Spanish Dance No. 5 Enrique Granados, m3-6 open strings with right-had fingering schema 1

And here is Right-Hand Fingering Schema #2. Example #14:

Spanish Dance No. 5 Enrique Granados, m3-6 open strings with right-had fingering schema 2

At first, you may want to focus on one or two measures, or even part of a measure. Gradually expand your focus, combining small chunks into larger chunks. Practice with the right hand alone until the rest strokes feel secure, and you are keeping the accompaniment notes quiet in the background.

Then, add the left hand. Alternate back and forth between the right-hand alone and both hands together. As always, practice slowly enough that you do not practice mistakes. When you add the left hand, try to focus on the right hand to be certain you are not deviating from your fingering schema and that you are plucking every melody note with rest stroke.

Watch me demonstrate how to practice the passage from Spanish Dance No. 5. Video #4.

★ BE SURE TO WATCH ON FULL SCREEN. Click on the icon at the bottom on the far right:

Master passages that use rest and free stroke together in non-arpeggio textures

Increase the speed of arpeggiated passages.

Many guitarists who try to master Leyenda by Isaac Albéniz, have difficulty increasing the speed of Part 1 (measures 1-62) to the tempo they desire. The first 16 measures are relatively easy to play at a fast tempo. But then, many players hit a wall when the arpeggio section begins at measure #17, which is much more difficult to play fast. The best way to get past speed barriers such as this, is to practice with the right-hand alone. It is essential to learn the technique and build the raw speed of the arpeggio first, before adding the difficulties and distractions of the left hand. In this passage, we also have to deal with the complexity of the double thumb stroke. I will cover how to practice the double-thumb stroke with the right-hand alone in Part 5 of this technique tip.

Here is the arpeggio pattern in measures 17 and 18. Example #15:

Leyenda by Isaac Albeniz, m17-18, original arpeggio, both hands

Unlike previous examples where we extracted the open strings from the passage, for many players, it would be a good idea to practice the basic arpeggio pattern on open strings first. Example #16:

Leyenda by Isaac Albeniz, m17-18, the basic right-hand pattern on open strings
Watch this video explaining how to master the basic arpeggio. (The video is from my instructional package, Play It Like a Pro™: Leyenda, and is numbered in the tutorial as Video #12). Please watch Video #5.

★ BE SURE TO WATCH ON FULL SCREEN. Click on the icon at the bottom on the far right:

Increase the speed of arpeggiated passages

In the actual arpeggio in measure 17-18, the thumb must jump from the 5th to the 3rd string and then from the 3rd string to the 6th string. Example #17:

Leyenda by Isaac Albeniz, m17-18, thumb jumps

The thumb jumps can be an obstacle to mastering the section at a fast tempo. Therefore, isolate the thumb jumps and practice them on open strings with the right hand alone. Example #18:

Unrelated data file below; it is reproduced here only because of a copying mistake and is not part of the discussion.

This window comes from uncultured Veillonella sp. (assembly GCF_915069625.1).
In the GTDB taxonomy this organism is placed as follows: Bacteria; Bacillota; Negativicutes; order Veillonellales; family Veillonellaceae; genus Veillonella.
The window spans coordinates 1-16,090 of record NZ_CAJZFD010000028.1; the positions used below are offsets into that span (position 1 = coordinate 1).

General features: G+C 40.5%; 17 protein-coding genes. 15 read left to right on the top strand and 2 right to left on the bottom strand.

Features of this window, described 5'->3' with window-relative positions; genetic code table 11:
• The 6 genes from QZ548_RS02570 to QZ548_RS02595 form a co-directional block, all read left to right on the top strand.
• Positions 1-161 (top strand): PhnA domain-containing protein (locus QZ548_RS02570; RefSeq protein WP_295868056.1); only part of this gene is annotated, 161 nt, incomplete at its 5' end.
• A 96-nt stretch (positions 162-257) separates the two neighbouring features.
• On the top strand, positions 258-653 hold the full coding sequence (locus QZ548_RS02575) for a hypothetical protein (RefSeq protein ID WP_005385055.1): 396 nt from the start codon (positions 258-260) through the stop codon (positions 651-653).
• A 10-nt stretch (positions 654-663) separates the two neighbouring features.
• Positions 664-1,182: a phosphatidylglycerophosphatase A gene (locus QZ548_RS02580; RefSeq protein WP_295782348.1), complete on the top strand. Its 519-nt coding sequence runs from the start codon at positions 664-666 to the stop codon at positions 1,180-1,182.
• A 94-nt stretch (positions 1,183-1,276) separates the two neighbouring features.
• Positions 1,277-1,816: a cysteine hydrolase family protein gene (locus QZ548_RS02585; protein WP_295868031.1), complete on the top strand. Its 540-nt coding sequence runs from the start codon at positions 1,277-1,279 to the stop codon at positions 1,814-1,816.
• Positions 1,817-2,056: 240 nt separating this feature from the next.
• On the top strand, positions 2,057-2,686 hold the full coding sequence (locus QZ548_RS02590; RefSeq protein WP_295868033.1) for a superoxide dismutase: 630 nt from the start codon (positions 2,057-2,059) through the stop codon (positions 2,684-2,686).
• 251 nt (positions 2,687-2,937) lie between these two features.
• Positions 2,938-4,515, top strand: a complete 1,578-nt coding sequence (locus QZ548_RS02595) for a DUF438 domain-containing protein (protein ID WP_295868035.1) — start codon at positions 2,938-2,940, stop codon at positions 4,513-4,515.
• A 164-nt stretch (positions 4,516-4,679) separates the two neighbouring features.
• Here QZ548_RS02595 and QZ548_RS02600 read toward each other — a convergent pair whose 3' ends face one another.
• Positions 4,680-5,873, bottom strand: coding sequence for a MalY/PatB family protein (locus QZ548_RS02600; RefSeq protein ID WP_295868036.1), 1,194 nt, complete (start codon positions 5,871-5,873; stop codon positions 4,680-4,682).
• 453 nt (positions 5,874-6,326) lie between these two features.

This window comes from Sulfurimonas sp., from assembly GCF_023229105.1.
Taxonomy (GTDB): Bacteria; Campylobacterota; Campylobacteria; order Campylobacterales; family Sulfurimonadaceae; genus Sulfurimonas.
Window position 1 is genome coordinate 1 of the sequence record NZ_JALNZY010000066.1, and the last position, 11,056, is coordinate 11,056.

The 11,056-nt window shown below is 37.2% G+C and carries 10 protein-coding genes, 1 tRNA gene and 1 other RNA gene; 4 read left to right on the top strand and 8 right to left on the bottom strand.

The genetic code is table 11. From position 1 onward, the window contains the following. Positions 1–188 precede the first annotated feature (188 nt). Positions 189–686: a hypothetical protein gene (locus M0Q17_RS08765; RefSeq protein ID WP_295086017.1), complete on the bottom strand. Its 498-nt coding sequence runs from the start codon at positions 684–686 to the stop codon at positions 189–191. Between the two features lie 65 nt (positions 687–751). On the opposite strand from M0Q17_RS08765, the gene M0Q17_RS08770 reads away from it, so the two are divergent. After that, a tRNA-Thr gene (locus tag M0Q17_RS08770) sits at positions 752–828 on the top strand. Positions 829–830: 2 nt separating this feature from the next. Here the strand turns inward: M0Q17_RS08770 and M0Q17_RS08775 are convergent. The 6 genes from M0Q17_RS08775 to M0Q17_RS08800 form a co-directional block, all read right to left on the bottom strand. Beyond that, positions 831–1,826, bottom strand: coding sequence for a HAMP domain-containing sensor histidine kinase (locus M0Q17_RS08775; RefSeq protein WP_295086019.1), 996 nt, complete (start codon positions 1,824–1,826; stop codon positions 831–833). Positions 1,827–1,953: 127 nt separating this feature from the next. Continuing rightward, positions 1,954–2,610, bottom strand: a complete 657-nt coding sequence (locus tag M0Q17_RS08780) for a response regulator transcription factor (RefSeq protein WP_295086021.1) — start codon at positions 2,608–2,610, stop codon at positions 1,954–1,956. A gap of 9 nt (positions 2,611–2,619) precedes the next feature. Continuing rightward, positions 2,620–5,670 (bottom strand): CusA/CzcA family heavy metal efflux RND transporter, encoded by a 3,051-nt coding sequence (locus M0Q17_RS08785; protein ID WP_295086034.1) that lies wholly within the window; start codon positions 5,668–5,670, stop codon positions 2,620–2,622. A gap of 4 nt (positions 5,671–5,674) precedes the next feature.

Leyenda by Isaac Albeniz, m17-18, thumb jumps on open strings

Then, extract the open strings from measure 17-18 and practice with the right hand alone. Example #19:

Leyenda by Isaac Albeniz, m17-18, practice the passage on open strings and both hands together

Practice slow and fast, with and without the metronome. Work the pattern up to the tempo you desire on the open strings.

Then, add the left hand, practice slow and fast. Go back and forth between the right hand alone and both hands together. Learn to switch your mental focus from hand to hand. Gradually work up the speed with a metronome to your desired tempo.

Again, the point of all this is that you will increase the speed, evenness, and stability of the arpeggio section best and much more quickly if you focus first on the right hand alone. Master the right-hand technique and speed. Then worry about the left hand.

You have learned 20 reasons to practice the right hand alone. We only have 7 to go. See you next month with Part 5 (the conclusion).

Download

This is a download from Dropbox. NOTE: You do NOT need a Dropbox account and don't have to sign up for Dropbox to access the file.

1. Download a PDF of the article with links to the videos.

Download a PDF of 27 REASONS TO PRACTICE THE CLASSICAL GUITAR WITH THE RIGHT HAND ALONE, Part 4 (with links to the videos).


3. Download the videos. Click on the video you wish to download. After the Vimeo video review page opens, click on the down arrow in the upper right corner. You will be given a choice of five different resolutions/qualities/file sizes to download.

Video 1 Tech Tip Right Hand Alone Part 4, Villa-Lobos Prelude No 1, m52-53.

Video 2 Tech Tip Right Hand Alone Part 4, Villa-Lobos Prelude No 1, m54-55.

Video 3 How to Play Two Notes Simultaneously—Rest stroke with a finger and free stroke with the thumb. (The video is from my technique tip, How to Use Rest Stroke with the Fingers to Bring Out a Melody within an Arpeggio, Part 2, and is numbered in the tip as Video #10).

Video 4 Tech Tip Right Hand Alone Part 4 Spanish Dance No. 5.

Video 5 The right-hand arpeggio pattern and technique for Leyenda, m17-24. (The video is from my tutorial package, Play It Like a Pro™ Leyenda—Right-Hand Technique, and is numbered in the tutorial as Video #12).